b. Miconazole (Conofite), clotrimazole, cuprimyxin, haloprogin, cyclopirox, povidone-iodine, thiabendazole. c. Apply 2 times daily. d. Do not use combination product with steroids. e. Whole body treatment with topical dip is helpful (Lime-sulfur, enilconazole – not available as dip solution in the US). f. Never spot treat cats! Remember they can be carriers. b. Multiple Lesions: 1. Clip affected areas. 2. Treat the entire body every 5 to 7 days. a. Lime sulfur – diluted 4 oz/gal. b. Enilconazole (20 mls/liter) – labeled as environmental product – Clinafarm. 1. Dilute to 0.2%. 2. Apply about 100 ml to the cat twice weekly. c. Chlorhexidine 2% - 25 or 50 ml/liter. d. Povidone – iodine shampoo. e. Chlorhexidine shampoo. f. Nizoral (ketoconazole) shampoo – bath 2 to 3 times per week. 3. Never use solely topical therapy to manage feline dermatophytosis. Important Facts .Never spot treat cats! Remember, they can be health carriers Clip the affected area and surroundings every time you are using topical therapy. Whole body dip is a good adjuvant therapy for cases associated with multiple lesions. Lime sulfur and enilconazole have been shown to have better effect than the other topical products 14
2. Systemic: a. Griseofulvin: 1. Fungistatic – effective only against dermatophytes. 2. It is deposited in the epidermal layer of the skin and dermal appendages as they are formed. 3. Adverse reactions: a. It is teratogenic. b. With the exception of vomiting (divide BID and give with food), nausea, and diarrhea, signs of toxicity are rare. c. It can be hepatotoxic and, elevated liver enzymes can be noted during therapy. d. Cats may be more sensitive: 1. Panleukopenia – may be associated with FIV positive cats or it may be idiosyncratic (CBC every 2 to 3 weeks). 2. Angioedema. 3. Ataxia. 4. Depression, fever. 5. Anorexia, vomiting, diarrhea, lethargy (these are most commonly seen). 6. Side effects may be more common in Persians, Himalayans, Siamese, and Abyssinians. 4. Dose: a. Fulcin V/F (microsized, Schering): 50 to 150 mg/kg per day divided BID or QD. We usually use 50 mg/kg/day. b. GrisPEG (ultramicrosized, polyethylene glycol base): 5 to 15
10 mg/kg divided BID. c. Pediatric suspension is available. d. Give with fat to improve absorption. e. Do not use in animals less than 6 weeks of age.
b. Ketoconazole: 1. Use it only for failed griseofulvin therapy – not just re-infection. 2. Recommended dose is 10 mg/kg/day. 3. Give with an acidic or acid-producing meal (canned food, tomato juice). 4. Hepatitis, adrenal suppression and decreased testosterone levels have been reported.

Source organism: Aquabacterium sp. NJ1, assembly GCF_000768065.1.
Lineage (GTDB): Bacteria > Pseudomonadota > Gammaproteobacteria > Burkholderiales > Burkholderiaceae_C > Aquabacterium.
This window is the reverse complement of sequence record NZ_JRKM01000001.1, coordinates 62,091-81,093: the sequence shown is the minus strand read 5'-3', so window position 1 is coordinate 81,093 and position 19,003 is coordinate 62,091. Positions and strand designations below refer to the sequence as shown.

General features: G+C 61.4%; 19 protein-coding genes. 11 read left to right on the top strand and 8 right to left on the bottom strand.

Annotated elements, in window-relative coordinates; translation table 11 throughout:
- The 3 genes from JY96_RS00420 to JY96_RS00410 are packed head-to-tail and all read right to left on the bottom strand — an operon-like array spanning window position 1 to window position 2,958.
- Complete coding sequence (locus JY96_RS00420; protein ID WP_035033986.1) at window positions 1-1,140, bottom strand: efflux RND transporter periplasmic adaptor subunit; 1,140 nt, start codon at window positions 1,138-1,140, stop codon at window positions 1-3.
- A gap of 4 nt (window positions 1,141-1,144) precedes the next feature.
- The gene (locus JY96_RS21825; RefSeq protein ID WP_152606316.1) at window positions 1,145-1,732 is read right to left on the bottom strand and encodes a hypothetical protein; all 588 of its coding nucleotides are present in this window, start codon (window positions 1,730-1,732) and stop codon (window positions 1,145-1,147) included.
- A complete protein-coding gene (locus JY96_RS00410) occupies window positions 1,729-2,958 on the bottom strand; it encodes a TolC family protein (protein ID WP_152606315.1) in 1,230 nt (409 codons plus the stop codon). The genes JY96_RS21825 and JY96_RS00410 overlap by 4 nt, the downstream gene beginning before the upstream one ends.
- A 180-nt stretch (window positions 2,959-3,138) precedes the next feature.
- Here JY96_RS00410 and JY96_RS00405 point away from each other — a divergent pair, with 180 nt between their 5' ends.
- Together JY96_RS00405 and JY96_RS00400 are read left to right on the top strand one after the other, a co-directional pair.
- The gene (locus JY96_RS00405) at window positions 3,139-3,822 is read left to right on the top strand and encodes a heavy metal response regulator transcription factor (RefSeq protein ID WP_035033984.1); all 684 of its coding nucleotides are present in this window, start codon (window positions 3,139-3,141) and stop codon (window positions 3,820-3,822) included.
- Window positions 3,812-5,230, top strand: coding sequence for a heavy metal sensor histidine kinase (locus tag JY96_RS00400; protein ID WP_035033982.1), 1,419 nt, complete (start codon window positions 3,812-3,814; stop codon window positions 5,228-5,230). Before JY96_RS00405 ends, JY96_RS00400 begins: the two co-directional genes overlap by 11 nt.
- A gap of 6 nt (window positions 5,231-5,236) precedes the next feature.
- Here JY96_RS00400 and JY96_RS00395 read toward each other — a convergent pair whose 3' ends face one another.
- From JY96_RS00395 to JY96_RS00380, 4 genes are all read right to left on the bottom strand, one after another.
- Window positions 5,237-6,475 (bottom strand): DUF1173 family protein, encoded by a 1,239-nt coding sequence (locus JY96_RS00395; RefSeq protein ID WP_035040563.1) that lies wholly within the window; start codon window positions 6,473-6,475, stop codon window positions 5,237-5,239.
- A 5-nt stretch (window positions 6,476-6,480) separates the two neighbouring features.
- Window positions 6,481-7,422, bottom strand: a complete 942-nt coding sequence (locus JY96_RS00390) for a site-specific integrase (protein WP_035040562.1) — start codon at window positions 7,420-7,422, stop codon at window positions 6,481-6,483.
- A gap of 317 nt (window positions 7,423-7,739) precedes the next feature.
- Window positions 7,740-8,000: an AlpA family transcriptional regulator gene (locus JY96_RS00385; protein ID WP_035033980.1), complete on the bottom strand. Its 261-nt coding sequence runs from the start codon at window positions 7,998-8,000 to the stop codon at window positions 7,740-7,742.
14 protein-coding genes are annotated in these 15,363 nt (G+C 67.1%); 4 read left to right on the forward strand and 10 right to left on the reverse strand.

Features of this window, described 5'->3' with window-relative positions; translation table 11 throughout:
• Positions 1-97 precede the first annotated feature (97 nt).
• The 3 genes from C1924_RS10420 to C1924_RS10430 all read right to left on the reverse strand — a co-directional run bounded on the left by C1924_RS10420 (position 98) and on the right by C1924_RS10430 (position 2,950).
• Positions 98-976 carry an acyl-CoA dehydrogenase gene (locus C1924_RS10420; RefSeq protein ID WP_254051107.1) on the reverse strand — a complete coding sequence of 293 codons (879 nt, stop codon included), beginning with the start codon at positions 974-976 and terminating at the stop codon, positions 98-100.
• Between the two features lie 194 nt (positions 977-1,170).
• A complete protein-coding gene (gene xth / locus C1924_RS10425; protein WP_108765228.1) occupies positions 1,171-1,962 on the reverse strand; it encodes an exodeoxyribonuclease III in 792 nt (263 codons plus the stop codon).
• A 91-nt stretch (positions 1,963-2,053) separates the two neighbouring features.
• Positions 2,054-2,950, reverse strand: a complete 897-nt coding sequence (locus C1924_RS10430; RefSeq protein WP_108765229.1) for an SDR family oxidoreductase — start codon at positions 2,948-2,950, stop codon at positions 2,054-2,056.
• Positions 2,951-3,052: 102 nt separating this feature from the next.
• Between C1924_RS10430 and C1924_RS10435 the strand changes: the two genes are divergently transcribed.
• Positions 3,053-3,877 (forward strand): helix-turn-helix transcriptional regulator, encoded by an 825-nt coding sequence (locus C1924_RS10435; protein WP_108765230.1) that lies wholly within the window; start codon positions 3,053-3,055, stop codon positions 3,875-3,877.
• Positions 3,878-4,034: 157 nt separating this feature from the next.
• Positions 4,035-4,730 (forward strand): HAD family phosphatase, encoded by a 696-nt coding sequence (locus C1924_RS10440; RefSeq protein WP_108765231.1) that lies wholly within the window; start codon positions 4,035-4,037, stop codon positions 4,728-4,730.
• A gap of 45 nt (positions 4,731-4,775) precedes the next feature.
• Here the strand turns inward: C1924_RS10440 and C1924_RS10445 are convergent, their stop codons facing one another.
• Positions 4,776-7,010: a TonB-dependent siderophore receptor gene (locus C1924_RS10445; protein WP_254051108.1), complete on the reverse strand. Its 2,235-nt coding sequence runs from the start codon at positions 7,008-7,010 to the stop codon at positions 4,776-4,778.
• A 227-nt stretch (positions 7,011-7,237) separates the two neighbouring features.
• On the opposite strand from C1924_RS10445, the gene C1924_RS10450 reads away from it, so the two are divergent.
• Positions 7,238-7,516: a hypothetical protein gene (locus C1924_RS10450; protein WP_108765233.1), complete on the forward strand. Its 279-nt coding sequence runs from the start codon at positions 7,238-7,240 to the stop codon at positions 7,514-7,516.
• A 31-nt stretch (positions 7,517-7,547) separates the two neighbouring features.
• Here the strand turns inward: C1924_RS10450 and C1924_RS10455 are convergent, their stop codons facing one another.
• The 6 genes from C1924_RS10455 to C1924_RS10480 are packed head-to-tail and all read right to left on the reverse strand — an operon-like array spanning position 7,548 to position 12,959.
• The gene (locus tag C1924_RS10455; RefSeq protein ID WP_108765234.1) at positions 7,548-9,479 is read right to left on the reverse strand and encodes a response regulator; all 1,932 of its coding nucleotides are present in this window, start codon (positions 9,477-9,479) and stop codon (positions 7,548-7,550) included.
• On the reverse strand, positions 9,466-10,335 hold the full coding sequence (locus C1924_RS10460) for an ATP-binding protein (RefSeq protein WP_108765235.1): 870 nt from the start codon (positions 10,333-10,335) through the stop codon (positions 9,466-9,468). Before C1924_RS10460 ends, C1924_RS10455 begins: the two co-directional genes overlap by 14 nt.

c. Itraconazole: 1. 10 mg/kg once daily for cats. 2. 5 mg/kg once daily for dogs. 3. More expensive. 4. Fewer sides effects than ketoconazole: a. Elevated liver enzymes. b. Cutaneous vasculitis in dogs. 5. More rapid cure than griseofulvin in cats. 3. Length of Therapy: 16
a. Until one negative culture is obtained. b. Usually a minimum of 7 to 8 weeks of therapy. Therefore, it is important to know what you are treating. Important Facts Systemic therapy should always be considered in the management of dermatophytosis. Griseofulvin, ketoconazole or itraconazole can be selected. Remember! Cats can develop bone marrow suppression with griseofulvin. FIV cats are more susceptible. Perform a CBC every 2 weeks. Itraconazole is fairly safe in cats and it is more efficacious than ketoconazole. Be sure to treat until one negative culture is obtained! Usually, a minimum of 7 to 8 weeks is necessary to obtain cure. 4. Environment: Remember the environment is an important source of infection. a. Vacuum thoroughly. b. Steam cleaning will not kill fungal spores unless bleach is added. c. Clean areas with dilute bleach (1 part of bleach to 10 parts of water) daily. d. Enilconazole (Clinafarm) is an effective environmental spray – use every 2 weeks. e. Virkon S – poultry and swine environmental disinfectant. f. Change heating and air conditioning filters. g. Clean vents.
Important Facts Always recommend treating the environment! 17
Under ideal environmental condition, fungal spores can survive in the environment for more than 1 year! Always recommend vacuum cleaning. The environment can be treated with bleach (1:10 dilution) or enilconazole. Change heating and air conditioning filters. Clean vents.
5. Multiple Cat Households/Catteries: a. Perform toothbrush fungal cultures (Mackenzie toothbrush technique) on all cats in cattery and all animals in the household. b. Segregate infected from uninfected cats: 1. Reculture negative cats as in most instances they will be positive with Microsporum canis when recultured. 2. Or assume all are culture positive. c. Isolate cattery. d. Clip entire coat (especially long-haired cats) including whiskers (remove infected hairs, stimulates new hair growth): 1. Dispose of hair properly. 2. Repeat monthly. 3. Clipping may worsen clinical signs, initially. e. Topical and systemic therapy. f. Treat until all cats are culture negative at least once. g. Treat the environment. h. Preventive measures: 18
1. Isolate and culture all new cats. 2. Pending culture results, dip all new cats weekly. 3. Culture and dip cats returning from cat shows. 6. Fungal Vaccines: a. It is not effective as preventative vaccines. b. It does have some efficacy in therapeutics. c. It is not known if cats truly become culture negative. d. It is not recommended for pregnant queens or immunosuppressed cats. e. Major side effect is a sterile abscess at the site of inoculation.
Important Facts Fungal vaccines do not prevent infection. They can be used as adjuvant therapy. It is not known if cats truly become culture negative. So, be sure to perform a fungal culture after treating a case with fungal vaccine.